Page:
Just as in humans, the horse’s eardrum is a membrane, on which the soundwaves bounce creating vibrations. It’s connected to three small bones, the hammer, anvil and stirrup. These bones create a bridge between the eardrum and inner ear through which the vibrations are carried. stirrup anvil hammer

discuss everything from aural plaques to clipping the ears with expert advice from vet Richard Sutcliffe.

The inner ear The horse’s inner ear contains the cochlea and three separate tubes that create the semicircular canals. In this part of the ear, the soundwaves are collected in the tubes of the cochlea, picked up by nerve cells and converted into nerve impulses. Once received by the brain these nerve impulses are interpreted as audible sounds. This part of the ear is also responsible for maintaining the auditory horse’s balance. nerve leading to brain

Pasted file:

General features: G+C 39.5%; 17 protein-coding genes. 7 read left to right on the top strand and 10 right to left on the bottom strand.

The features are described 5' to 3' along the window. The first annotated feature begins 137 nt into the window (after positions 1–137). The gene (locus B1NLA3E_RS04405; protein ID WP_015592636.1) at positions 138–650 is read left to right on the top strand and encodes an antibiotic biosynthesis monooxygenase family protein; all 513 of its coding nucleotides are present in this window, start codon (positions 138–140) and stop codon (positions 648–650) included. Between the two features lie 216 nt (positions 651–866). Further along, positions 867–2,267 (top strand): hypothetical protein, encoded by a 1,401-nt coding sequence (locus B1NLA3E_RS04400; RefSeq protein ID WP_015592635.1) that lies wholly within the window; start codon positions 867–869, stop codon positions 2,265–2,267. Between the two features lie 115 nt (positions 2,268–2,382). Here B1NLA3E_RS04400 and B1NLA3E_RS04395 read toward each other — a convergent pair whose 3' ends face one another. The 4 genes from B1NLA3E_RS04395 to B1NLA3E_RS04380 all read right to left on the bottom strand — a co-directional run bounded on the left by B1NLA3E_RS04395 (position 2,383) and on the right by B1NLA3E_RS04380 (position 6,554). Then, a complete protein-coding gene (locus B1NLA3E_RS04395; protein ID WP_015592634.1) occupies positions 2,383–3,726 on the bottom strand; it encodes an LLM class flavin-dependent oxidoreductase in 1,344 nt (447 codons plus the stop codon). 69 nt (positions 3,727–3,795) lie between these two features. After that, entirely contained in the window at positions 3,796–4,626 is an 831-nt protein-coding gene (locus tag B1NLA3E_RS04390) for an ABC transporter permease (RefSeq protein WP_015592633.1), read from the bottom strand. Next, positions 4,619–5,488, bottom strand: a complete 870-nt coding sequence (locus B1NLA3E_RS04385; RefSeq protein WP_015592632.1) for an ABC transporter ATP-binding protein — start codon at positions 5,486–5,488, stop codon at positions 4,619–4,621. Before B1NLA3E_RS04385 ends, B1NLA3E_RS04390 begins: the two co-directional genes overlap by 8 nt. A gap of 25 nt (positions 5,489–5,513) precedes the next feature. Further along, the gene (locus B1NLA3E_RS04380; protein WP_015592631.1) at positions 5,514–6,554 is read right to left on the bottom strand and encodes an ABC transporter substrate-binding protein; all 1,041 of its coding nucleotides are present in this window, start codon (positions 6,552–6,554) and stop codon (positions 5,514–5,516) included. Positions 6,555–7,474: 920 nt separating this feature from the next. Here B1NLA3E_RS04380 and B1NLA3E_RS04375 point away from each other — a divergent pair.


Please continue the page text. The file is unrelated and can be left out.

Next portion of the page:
eardrum

eustachian tube

cochlea

semicircular canals

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Illustrations: Samantha J Elmhurst BA Hons, www.livingart.org.uk

The main outer structure of the horse’s ear, the part we’re all familiar with, is called the pinna. The pinna moves to collect sound which travels through the air in soundwaves. The pinna creates a funnel down into the horse’s head. Inside the head, the end of this funnel bends on an angle to meet the eardrum.

really know about our horse’s ears? If your answer is very little, don’t worry – we’re here to answer your questions and


Care

Fit for purpose Words: Katy Islip

Bringing your horse back into work is a labour of love, but once you’ve got him to a decent level of base fitness it’s time for the real work to start. Follow our experts’ tips for keeping him safe and healthy as he gets fit for 2012